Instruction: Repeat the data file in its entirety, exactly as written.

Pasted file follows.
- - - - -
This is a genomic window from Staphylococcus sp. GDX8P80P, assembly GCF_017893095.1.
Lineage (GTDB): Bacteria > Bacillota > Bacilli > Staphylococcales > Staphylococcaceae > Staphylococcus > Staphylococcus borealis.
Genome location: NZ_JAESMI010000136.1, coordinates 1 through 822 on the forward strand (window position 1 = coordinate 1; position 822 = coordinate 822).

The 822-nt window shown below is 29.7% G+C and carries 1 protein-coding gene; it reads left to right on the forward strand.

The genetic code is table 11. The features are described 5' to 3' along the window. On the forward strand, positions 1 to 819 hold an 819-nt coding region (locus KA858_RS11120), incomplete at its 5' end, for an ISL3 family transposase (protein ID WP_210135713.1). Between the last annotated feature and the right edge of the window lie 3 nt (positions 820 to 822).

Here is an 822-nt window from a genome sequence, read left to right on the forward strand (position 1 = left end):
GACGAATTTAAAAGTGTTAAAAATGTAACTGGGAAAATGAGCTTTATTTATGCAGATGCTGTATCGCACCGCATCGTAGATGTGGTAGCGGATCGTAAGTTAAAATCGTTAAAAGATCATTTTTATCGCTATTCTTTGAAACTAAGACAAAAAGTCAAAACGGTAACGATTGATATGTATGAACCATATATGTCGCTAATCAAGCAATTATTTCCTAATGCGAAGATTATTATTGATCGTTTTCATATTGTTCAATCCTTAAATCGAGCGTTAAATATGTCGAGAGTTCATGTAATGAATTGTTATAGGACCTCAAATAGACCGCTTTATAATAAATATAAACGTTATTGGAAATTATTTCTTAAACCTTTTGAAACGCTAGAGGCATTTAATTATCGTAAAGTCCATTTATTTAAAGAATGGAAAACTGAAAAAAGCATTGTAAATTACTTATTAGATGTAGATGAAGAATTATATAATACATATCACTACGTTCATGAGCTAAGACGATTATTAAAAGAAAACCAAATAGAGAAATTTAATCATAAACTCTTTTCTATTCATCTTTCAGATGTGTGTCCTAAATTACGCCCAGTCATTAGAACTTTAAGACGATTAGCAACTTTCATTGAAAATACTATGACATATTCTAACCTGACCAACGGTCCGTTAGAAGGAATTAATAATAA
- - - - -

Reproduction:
This is a genomic window from Staphylococcus sp. GDX8P80P, assembly GCF_017893095.1.
Lineage (GTDB): Bacteria > Bacillota > Bacilli > Staphylococcales > Staphylococcaceae > Staphylococcus > Staphylococcus borealis.
Genome location: NZ_JAESMI010000136.1, coordinates 1 through 822 on the forward strand (window position 1 = coordinate 1; position 822 = coordinate 822).

The 822-nt window shown below is 29.7% G+C and carries 1 protein-coding gene; it reads left to right on the forward strand.

The genetic code is table 11. The features are described 5' to 3' along the window. On the forward strand, positions 1 to 819 hold an 819-nt coding region (locus KA858_RS11120), incomplete at its 5' end, for an ISL3 family transposase (protein ID WP_210135713.1). Between the last annotated feature and the right edge of the window lie 3 nt (positions 820 to 822).

Here is an 822-nt window from a genome sequence, read left to right on the forward strand (position 1 = left end):
GACGAATTTAAAAGTGTTAAAAATGTAACTGGGAAAATGAGCTTTATTTATGCAGATGCTGTATCGCACCGCATCGTAGATGTGGTAGCGGATCGTAAGTTAAAATCGTTAAAAGATCATTTTTATCGCTATTCTTTGAAACTAAGACAAAAAGTCAAAACGGTAACGATTGATATGTATGAACCATATATGTCGCTAATCAAGCAATTATTTCCTAATGCGAAGATTATTATTGATCGTTTTCATATTGTTCAATCCTTAAATCGAGCGTTAAATATGTCGAGAGTTCATGTAATGAATTGTTATAGGACCTCAAATAGACCGCTTTATAATAAATATAAACGTTATTGGAAATTATTTCTTAAACCTTTTGAAACGCTAGAGGCATTTAATTATCGTAAAGTCCATTTATTTAAAGAATGGAAAACTGAAAAAAGCATTGTAAATTACTTATTAGATGTAGATGAAGAATTATATAATACATATCACTACGTTCATGAGCTAAGACGATTATTAAAAGAAAACCAAATAGAGAAATTTAATCATAAACTCTTTTCTATTCATCTTTCAGATGTGTGTCCTAAATTACGCCCAGTCATTAGAACTTTAAGACGATTAGCAACTTTCATTGAAAATACTATGACATATTCTAACCTGACCAACGGTCCGTTAGAAGGAATTAATAATAA